Can You Use A Motorcycle To Uber?

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Key Takeaways

  • You can use a motorcycle for Uber Eats.
  • UberMOTO could be a template for the U.S. to use motorcycles for rideshare.
  • Is using motorcycles for Uber Rideshare in the future for the U.S.?
  • What motorcycles would be ideal for Uber Rideshare?

Everyone has a crazy Uber story, but imagine waiting for your ride, and a red Harley-Davidson Electra Glide chugs up to the curb. Your Uber app says “arrived.”

Uber does not allow motorcycles for rideshare in the USA, but it does encourage motorcyclists to use Uber for Uber Eats. If you live in Bangkok, Thailand, their new pilot program uberMOTO allows motorcycles to pick up passengers.

Perhaps one day, you’ll get that ride on a Harley when you use your Uber app, but I’ve checked the official Uber site and, for now, it’s not happening here in the States. I’ve also researched all the Uber press releases and foreign Uber news sites; globally, they are experimenting with motorcycle rideshare programs. However, in America, if you’ve got a motorcycle and can pass a background check, there is a way within the Uber organization to make extra cash in this lucrative side hustle. Read on.

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Can you use a motorcycle to Uber?

While Uber does not allow anyone to use a motorcycle for picking up clients in their rideshare service, you can pick up people’s food and deliver it to their door. Uber’s food delivery system called Uber Eats allows cars, trucks, motorcycles, scooters, and even bicycles to pick up food from a local restaurant and deliver it to a person’s home or workplace.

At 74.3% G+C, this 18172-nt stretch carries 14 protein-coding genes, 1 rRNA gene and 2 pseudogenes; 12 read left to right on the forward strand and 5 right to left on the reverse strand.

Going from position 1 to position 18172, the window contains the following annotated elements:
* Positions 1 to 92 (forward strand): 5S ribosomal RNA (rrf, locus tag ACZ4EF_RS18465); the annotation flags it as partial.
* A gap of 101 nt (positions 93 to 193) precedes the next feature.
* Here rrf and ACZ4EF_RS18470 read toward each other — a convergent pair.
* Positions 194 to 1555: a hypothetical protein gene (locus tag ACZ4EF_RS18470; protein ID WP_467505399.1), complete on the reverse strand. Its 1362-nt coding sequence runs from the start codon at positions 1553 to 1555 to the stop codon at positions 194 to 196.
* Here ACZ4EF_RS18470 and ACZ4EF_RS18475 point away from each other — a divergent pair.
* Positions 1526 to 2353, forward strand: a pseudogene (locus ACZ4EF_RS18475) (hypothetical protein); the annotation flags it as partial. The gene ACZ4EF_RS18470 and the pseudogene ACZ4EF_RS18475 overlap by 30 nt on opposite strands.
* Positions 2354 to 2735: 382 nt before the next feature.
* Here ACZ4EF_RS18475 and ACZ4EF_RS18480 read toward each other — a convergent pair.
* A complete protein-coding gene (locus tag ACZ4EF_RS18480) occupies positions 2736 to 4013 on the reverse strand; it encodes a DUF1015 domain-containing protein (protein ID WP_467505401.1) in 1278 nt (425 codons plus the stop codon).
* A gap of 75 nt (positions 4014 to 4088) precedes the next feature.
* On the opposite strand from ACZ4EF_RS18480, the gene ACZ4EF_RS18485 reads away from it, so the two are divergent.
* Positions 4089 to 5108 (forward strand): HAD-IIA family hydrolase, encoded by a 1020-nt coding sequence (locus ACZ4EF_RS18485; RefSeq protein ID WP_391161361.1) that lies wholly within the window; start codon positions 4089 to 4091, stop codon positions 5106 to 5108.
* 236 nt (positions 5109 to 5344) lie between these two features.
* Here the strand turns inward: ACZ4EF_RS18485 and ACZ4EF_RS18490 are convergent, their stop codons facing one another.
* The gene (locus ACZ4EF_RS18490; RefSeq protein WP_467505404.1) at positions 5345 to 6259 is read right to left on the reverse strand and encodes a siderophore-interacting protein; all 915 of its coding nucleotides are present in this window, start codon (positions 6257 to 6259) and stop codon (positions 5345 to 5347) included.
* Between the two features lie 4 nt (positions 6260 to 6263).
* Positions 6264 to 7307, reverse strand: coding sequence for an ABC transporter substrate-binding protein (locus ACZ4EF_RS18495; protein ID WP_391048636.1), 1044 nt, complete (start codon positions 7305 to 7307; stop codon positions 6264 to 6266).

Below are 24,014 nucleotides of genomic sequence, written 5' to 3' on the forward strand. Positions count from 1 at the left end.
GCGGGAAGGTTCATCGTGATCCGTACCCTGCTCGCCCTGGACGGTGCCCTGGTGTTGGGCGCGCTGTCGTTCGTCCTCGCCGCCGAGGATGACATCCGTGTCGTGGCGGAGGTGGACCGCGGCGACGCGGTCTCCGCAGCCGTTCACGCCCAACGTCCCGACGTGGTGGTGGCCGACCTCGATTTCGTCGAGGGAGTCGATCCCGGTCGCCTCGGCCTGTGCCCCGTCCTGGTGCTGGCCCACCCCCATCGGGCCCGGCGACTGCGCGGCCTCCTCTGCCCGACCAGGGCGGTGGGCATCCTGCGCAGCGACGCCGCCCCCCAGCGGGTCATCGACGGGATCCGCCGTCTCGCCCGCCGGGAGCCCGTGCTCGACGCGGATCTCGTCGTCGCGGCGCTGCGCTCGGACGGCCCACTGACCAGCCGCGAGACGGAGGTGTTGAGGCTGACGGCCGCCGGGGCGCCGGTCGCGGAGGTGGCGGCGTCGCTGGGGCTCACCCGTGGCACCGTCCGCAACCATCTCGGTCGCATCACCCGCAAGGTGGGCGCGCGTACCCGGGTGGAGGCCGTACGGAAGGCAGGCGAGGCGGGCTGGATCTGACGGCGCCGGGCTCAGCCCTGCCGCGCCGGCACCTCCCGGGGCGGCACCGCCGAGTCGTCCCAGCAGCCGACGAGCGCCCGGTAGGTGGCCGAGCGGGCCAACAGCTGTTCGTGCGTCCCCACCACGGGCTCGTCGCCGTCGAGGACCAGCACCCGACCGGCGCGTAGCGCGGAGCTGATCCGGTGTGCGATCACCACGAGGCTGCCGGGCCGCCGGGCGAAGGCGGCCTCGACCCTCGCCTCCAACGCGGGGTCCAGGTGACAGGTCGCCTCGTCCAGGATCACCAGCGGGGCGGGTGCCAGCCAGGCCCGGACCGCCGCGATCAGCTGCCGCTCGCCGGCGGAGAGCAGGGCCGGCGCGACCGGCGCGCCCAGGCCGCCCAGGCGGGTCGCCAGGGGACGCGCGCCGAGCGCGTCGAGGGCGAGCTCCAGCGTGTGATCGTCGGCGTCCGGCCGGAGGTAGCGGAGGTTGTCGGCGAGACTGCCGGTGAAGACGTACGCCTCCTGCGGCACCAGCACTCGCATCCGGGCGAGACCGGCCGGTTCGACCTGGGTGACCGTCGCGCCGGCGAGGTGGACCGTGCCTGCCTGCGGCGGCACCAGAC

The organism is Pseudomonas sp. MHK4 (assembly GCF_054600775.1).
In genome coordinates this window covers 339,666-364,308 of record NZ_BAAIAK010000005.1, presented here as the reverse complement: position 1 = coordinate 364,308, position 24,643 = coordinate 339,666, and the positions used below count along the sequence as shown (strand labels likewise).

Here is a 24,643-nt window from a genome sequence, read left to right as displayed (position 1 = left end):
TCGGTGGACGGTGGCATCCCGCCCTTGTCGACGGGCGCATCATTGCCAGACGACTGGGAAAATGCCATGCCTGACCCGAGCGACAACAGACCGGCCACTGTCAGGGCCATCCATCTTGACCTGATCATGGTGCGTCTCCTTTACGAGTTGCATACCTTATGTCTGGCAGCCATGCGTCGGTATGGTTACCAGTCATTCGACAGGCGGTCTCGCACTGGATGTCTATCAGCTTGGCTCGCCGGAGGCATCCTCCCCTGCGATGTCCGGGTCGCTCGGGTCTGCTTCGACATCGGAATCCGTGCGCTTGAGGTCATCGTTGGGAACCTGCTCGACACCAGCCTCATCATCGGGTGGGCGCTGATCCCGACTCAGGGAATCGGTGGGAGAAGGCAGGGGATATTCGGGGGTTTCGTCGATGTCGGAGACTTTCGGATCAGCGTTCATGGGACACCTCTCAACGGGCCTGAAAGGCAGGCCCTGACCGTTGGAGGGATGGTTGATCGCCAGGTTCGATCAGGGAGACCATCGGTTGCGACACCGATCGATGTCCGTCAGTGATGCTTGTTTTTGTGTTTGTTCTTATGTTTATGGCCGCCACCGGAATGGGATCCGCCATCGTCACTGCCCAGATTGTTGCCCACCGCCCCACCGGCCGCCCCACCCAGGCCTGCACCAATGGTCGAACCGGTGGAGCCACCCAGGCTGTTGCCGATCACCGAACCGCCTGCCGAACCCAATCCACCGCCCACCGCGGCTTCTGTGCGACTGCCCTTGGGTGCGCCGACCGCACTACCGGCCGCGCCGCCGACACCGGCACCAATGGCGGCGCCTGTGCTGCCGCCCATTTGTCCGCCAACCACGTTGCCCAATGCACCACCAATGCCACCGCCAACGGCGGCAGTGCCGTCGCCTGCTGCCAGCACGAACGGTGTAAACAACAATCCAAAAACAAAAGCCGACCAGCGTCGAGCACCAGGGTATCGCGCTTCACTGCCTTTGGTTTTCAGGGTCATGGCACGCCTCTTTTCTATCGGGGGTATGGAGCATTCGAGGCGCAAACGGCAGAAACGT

Some forums say Uber Eats is just as lucrative if not more so than the rideshare program, and you don’t have to put up with a rude, messy passenger. There is a strategy involved in delivering food for Uber Eats during peak hours and finding the best locations in the city to get the premium pay. So if you approach it strategically when you deliver, you’ll do about the same or even better as rideshare averaging between $15-$25 an hour not including tips from customers.

Using a motorcycle as a delivery driver for Uber Eats should save you a bundle in gas expenses compared to a combustion-engined car where a lot of Uber drivers’ profit is lost. Motorcycles in general are less expensive from repairs to insurance rates and will make Uber delivering more profitable.

Also, delivering food for Uber Eats may be faster if you’re lane-splitting in a busy downtown district on your motorcycle. Flexible parking because of your smaller vehicle is another advantage and a big time saver. Negotiating narrow alleys, throughways, and busy traffic will give a motorcycle rider more deliveries per hour than a normal car.

Motorcycle Rideshare by UberMOTO was a success in Thailand

Another indicator that this is a possibility for U.S. markets is the Uber Rideshare program which already happened in Bangkok, Thailand with what Uber called UberMOTO. In 2016 Uber launched this new transport service for a base rate of $.28 and $.10 a mile plus $.85 a minute. Bangkok riders could pay cash or credit, and it was a wild success with the motorbike becoming even more popular than the normal car service.

Uber has been known to experiment before creating an Uber Rickshaw service in April of 2015 in India. This one wasn’t as successful and was shut down eight months later. With UberMOTO, in 2018, Uber found it easier to just sell the Bangkok motorcycle service to a local company called Grab whose GrabBike service is popular with motorcycle riders but not the government as officials began to regulate the service in 2022 with registration requirements. Could this initial success become a template for motorbike drivers to infiltrate the U.S. rideshare market?

Is using a motorcycle for Uber Rideshare in the future for the U.S.?